SPRINGFIELD - Two years after a high-profile battle over medical malpractice costs, state lawmakers again are debating the complex and politically charged issue of how lawsuits are handled in Illinois.
The players are the same, but this time trial lawyers are the ones pushing two proposals to let plaintiffs collect more money, rather than critics pushing to limit awards.
One of the measures, signed into law last month, allows plaintiffs in wrongful death cases to seek damages for grief, sorrow and mental suffering. Previously in such cases, Illinois law allowed families to collect only for economic damages and some other specific categories, but not for grief.
The Illinois Trial Lawyers Association said 23 other states already allowed damages for grief and mental suffering.
And Illinois Sen. Kwame Raoul, D-Chicago, who sponsored the original bill, said Illinois' restrictions were unfair - families couldn't seek damages for emotional distress, but pet owners could.
"It's outrageous,'' Raoul said.
But critics of the law say it could amount to an end-run around medical malpractice caps passed in 2005, which limited non-economic damages, such as for pain and suffering, to $500,000 against doctors and $1 million against hospitals. The caps were an effort to stem a growing tide of doctors leaving the state because of high insurance rates.
Plaintiffs now potentially could file separate malpractice and wrongful death suits and collect on both, essentially allowing them to avoid the caps set in the malpractice law.
That could stick doctors and hospitals with higher legal bills, said Ed Murnane of the Illinois Civil Justice League, who said the new law just gives trial lawyers another way to cash in.
"We've taken and pushed that pendulum back to the plaintiff side way past the middle once again in Illinois,'' said Sen. Kirk Dillard, R-Hinsdale.
Still, advocates for lawsuit limits can claim a victory of sorts: A second, more sweeping proposal that would affect who could be found at fault in civil negligence cases is on hold.
Democrat legislators were pushing a change to Illinois law in response to several recent court rulings on how fault is allocated when several defendants are accused in a single case.
For instance, if three defendants are found to be responsible for a wrongful death, does each pay one-third of the damages? Or does one bear 90 percent of the responsibility and therefore pays 90 percent of the damages?
The question gets even trickier if some of the original defendants have settled out of court. Can juries assign some responsibility to people who aren't even in the courtroom?
The bills are HB1798 and SB1296.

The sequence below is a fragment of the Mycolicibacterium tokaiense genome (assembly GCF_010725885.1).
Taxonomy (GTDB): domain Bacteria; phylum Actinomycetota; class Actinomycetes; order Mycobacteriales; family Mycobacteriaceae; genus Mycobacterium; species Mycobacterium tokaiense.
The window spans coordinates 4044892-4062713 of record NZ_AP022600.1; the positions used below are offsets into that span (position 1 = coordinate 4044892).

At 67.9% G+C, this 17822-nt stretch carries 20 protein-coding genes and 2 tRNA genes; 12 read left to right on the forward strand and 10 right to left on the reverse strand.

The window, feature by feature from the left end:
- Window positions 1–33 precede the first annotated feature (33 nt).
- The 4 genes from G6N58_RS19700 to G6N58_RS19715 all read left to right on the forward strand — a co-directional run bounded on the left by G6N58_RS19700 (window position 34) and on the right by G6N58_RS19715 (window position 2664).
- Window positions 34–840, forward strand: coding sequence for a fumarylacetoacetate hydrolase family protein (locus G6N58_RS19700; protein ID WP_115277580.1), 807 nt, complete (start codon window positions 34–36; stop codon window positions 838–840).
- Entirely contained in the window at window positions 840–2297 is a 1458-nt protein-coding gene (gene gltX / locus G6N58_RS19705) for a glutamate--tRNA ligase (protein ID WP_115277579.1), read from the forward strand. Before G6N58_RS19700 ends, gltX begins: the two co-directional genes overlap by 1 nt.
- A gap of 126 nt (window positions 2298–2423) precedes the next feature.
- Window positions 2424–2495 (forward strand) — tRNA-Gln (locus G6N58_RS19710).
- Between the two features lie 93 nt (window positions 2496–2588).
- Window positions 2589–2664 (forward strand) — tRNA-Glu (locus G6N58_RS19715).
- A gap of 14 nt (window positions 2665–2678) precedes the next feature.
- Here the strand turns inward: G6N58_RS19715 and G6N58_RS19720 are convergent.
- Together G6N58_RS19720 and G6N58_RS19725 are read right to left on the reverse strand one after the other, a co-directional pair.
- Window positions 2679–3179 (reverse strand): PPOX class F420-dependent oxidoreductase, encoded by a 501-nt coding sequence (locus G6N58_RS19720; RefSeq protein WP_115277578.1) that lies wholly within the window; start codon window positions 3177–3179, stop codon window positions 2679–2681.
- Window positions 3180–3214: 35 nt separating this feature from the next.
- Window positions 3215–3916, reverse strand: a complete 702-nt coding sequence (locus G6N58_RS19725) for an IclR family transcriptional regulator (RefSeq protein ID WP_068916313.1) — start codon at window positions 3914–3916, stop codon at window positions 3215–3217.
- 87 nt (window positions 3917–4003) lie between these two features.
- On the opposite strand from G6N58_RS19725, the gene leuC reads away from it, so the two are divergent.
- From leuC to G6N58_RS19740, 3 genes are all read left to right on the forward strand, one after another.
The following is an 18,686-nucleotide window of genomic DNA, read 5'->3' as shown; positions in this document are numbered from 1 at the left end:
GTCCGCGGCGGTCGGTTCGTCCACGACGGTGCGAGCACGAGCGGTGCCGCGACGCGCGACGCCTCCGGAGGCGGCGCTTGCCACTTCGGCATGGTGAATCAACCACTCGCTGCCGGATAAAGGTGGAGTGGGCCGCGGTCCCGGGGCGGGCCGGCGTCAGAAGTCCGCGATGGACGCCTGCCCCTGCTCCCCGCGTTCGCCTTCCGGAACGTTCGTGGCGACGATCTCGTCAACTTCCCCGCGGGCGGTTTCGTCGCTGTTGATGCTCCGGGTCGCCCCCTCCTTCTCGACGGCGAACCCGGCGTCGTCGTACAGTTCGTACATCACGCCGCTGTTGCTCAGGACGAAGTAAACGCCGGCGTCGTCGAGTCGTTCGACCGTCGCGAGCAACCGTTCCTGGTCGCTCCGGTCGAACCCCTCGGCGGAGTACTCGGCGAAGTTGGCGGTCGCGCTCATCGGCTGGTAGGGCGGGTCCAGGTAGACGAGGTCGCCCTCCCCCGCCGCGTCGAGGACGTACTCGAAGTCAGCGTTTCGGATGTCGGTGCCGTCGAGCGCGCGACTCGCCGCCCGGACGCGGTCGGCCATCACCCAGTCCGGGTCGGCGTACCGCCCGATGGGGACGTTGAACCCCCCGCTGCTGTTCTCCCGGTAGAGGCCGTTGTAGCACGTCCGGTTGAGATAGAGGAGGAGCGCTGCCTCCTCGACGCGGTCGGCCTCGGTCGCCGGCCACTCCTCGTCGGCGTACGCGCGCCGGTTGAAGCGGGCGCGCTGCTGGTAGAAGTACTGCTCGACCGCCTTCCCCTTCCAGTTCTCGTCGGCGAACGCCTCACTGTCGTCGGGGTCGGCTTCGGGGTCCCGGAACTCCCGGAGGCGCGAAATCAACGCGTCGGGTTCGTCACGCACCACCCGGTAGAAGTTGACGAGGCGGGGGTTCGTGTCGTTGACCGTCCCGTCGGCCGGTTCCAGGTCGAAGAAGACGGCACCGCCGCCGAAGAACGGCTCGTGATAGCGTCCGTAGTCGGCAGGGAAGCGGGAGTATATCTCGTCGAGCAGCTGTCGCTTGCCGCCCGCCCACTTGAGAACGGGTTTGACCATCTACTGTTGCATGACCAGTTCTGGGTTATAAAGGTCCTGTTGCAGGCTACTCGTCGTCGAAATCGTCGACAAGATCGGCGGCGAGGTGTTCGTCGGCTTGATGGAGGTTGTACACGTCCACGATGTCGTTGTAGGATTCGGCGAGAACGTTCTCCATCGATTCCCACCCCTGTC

Generally, Illinois juries are told to ignore defendants that have settled out of court and assign responsibility only to those still named in the lawsuit. But some court rulings have said all defendants should be considered when fault is determined.
Trial lawyers want a new law to clarify that defendants who have settled must be ignored by the jury. Otherwise, they argue, defendants will use an "empty chair'' strategy of trying to persuade jurors to pin most of the fault on defendants who have settled and aren't in court to make their case.
But critics say the proposed change would have potentially devastating consequences, claiming it would encourage trial lawyers to target defendants with the "deepest pockets.'' Lawyers would settle with poorer defendants, even if they bore more responsibility for the incident, and go to court against the ones with money.
They've put on a full-scale lobbying blitz to block the measure in the House, and that strategy seems to have worked - for now.
Rep. Julie Hamos, the Evanston Democrat sponsoring the measure, says she will not push forward this session because of legislative opposition.
She's awaiting guidance from the Illinois Supreme Court, which is expected to weigh in within the next few months.
A lawsuit reform group that traveled the state with a two-sided billboard truck urging residents to call their lawmakers and protest the proposal is claiming victory.
"People power prevailed and greed lost,'' said Lance Trover of Illinois Lawsuit Abuse Watch.
Hamos hopes the court provides clear direction on this issue and lawmakers can settle it soon. She says legislators would like to take a break from the heated lawsuit debate.
"I think we should just have some settled law and stick with it,'' Hamos said.
But advocates promise the stakes involved will keep the intensity high.
"It's going to go on forever,'' Murnane said. "We'll keep battling.''
The bills are HB1798 and SB1296.